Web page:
24.          GLAAD Staff, GLAAD. Accessed November 10, 2020.
  25.        FY19 Annual Report, GLAAD. Accessed November 10, 2020.
  26.   “Ariadne Getty Foundation to match GLAAD end of year donations,” Los Angeles Blade, December 26, 2019. Accessed November 10, 2020.
  27.        Corporate & Foundation Partners, GLAAD. Accessed November 10, 2020.
  28.             “GLAAD to lose $2 million in wake of media awards cancellations,” NBC News, March 17, 2020. Accessed November 10, 2020.

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Nonprofit Information

  • Accounting Period: September - August
  • Tax Exemption Received: May 1, 1989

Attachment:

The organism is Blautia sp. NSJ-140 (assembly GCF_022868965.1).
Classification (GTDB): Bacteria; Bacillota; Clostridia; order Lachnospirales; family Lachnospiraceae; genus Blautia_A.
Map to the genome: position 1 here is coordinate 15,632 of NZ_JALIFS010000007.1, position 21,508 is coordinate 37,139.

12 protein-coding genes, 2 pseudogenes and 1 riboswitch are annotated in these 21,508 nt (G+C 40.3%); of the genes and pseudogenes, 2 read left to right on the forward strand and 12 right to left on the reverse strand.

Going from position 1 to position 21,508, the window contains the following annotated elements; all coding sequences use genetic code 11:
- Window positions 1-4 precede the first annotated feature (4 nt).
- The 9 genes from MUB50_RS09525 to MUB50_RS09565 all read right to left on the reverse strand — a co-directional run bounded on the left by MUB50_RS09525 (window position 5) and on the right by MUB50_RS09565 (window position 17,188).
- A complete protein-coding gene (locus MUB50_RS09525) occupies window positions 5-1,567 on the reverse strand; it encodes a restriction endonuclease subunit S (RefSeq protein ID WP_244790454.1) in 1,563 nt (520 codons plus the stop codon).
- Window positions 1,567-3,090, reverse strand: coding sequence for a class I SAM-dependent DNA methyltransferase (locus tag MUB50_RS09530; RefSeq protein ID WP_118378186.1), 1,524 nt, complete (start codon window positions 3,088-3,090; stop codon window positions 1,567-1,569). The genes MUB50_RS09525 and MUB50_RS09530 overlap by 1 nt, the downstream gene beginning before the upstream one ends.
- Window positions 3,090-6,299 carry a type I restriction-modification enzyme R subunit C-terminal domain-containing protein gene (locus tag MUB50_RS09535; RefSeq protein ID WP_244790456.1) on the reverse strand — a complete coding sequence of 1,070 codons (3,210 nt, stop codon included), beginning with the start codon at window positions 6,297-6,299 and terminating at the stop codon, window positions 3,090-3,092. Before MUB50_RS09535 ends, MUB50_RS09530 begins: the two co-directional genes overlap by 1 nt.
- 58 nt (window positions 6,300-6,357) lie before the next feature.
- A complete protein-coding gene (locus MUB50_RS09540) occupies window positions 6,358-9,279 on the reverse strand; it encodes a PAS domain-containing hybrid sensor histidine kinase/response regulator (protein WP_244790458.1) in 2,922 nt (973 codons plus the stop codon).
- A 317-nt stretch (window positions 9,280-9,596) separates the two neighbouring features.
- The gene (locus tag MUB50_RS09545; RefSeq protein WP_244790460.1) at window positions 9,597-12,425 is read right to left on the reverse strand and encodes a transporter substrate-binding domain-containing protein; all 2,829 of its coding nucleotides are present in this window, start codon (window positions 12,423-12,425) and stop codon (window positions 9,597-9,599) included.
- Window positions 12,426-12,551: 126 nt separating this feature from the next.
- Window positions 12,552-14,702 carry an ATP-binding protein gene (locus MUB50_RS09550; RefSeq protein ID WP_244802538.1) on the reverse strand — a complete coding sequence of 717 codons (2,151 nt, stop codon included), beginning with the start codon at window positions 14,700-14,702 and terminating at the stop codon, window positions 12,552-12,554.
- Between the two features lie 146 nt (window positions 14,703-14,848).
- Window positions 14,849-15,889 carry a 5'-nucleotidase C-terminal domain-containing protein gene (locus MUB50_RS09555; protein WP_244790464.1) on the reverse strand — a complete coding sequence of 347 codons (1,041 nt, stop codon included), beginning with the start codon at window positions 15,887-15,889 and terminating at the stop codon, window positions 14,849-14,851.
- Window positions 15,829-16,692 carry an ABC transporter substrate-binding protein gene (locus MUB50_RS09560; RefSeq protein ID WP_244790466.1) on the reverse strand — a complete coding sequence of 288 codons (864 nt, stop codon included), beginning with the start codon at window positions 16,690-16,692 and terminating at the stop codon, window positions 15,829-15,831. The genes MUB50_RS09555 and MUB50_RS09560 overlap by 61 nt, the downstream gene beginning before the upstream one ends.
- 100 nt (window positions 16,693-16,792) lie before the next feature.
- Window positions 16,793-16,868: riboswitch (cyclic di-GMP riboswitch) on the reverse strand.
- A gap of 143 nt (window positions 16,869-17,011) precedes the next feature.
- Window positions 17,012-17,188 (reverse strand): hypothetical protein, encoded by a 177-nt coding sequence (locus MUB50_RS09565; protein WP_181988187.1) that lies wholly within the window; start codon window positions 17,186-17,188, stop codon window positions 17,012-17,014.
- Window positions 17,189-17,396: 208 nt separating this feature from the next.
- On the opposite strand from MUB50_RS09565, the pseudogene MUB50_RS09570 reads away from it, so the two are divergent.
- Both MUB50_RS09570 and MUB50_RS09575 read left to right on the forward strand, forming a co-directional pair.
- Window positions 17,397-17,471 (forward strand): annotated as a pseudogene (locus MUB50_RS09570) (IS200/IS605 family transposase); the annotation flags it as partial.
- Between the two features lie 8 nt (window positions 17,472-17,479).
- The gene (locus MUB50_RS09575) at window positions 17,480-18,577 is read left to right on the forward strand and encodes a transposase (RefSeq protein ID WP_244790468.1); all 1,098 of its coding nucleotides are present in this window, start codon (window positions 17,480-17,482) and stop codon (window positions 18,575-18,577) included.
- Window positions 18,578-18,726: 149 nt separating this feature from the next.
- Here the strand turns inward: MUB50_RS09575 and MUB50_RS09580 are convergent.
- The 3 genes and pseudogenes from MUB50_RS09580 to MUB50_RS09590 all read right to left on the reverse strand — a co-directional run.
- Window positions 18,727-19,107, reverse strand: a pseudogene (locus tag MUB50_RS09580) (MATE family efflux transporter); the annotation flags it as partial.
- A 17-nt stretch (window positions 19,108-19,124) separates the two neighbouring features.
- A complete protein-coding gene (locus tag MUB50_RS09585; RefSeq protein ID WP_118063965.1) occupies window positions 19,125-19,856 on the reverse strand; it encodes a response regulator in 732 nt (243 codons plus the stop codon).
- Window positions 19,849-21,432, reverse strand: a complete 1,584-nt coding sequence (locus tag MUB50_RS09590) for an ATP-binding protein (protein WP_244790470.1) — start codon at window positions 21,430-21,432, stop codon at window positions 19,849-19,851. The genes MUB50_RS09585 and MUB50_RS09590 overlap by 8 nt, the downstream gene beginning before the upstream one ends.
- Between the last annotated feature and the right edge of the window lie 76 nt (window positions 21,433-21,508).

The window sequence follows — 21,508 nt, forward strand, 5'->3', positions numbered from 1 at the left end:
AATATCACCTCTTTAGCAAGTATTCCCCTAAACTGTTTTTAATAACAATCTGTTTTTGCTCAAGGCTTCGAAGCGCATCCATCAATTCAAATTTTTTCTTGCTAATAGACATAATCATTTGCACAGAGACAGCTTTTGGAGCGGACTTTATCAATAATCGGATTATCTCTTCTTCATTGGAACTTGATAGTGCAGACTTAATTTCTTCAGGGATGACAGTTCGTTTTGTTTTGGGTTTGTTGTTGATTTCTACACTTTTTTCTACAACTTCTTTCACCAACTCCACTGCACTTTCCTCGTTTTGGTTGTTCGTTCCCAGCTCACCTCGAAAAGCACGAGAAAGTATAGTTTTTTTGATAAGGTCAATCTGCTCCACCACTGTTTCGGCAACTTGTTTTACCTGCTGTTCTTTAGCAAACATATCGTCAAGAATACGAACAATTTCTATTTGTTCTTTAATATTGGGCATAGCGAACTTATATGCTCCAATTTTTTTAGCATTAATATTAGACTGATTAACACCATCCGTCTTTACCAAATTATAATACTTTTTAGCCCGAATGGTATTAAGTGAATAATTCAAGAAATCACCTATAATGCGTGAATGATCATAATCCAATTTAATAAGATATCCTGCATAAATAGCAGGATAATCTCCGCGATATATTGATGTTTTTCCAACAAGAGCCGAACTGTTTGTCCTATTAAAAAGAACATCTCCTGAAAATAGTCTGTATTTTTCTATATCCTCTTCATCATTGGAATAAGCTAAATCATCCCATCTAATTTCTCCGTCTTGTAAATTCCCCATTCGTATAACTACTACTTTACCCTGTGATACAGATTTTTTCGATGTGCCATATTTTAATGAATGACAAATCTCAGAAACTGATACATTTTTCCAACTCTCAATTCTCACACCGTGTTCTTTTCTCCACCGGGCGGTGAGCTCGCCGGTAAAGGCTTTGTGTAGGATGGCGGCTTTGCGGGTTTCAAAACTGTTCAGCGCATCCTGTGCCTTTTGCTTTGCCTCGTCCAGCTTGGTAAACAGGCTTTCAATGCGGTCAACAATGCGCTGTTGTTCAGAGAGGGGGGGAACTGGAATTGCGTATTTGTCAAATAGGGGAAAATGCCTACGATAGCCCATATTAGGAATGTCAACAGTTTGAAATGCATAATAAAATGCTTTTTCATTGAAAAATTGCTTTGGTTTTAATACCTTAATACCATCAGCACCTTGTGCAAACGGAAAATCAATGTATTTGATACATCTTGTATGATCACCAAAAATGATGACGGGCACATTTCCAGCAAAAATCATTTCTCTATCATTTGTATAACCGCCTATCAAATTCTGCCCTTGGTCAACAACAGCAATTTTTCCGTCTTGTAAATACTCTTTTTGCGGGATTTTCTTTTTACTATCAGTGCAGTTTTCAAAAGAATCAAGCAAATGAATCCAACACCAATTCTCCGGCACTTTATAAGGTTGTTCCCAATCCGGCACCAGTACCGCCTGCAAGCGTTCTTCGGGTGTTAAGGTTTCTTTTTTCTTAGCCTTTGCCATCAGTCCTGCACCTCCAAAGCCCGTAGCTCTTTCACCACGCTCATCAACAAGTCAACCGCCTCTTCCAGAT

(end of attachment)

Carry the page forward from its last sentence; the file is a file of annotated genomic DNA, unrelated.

• Available Filings

    Period Form Type Total revenue Total functional expenses Total assets (EOY) Total liabilities (EOY) Unrelated business income? Total contributions Program service revenue Investment income Comp. of current officers, directors, etc. Form 990
    2016 Sep Form 990 $5,401,462 $3,961,408 $6,689,656 $578,521 N $5,289,230 $0 $53,760 $217,161
    2015 Dec Form 990 $5,061,281 $5,158,959 $4,869,113 $320,603 N $4,773,625 $0 $43,669 $272,266 PDF
    2014 Dec Form 990 $4,672,278 $4,393,384 $5,167,695 $343,559 N $4,432,524 $0 $129,101 $352,666 PDF
    2013 Dec Form 990 $3,333,982 $4,558,516 $4,910,140 $364,898 N $3,123,787 $0 $71,323 $122,055 PDF
    2012 Dec Form 990 $4,101,985 $5,334,404 $6,351,178 $581,402 N $3,731,958 $0 $203,536 $296,751 PDF
    2011 Dec Form 990 $4,107,687 $6,699,322 $7,589,041 $586,846 N $3,876,770 $0 $1,632 $362,962 PDF

    Additional Filings (PDFs)

    Gay and Lesbian Alliance Against Defamation (GLAAD)

    5455 WILSHIRE BLVD STE 1500
    LOS ANGELES, CA 90036-4204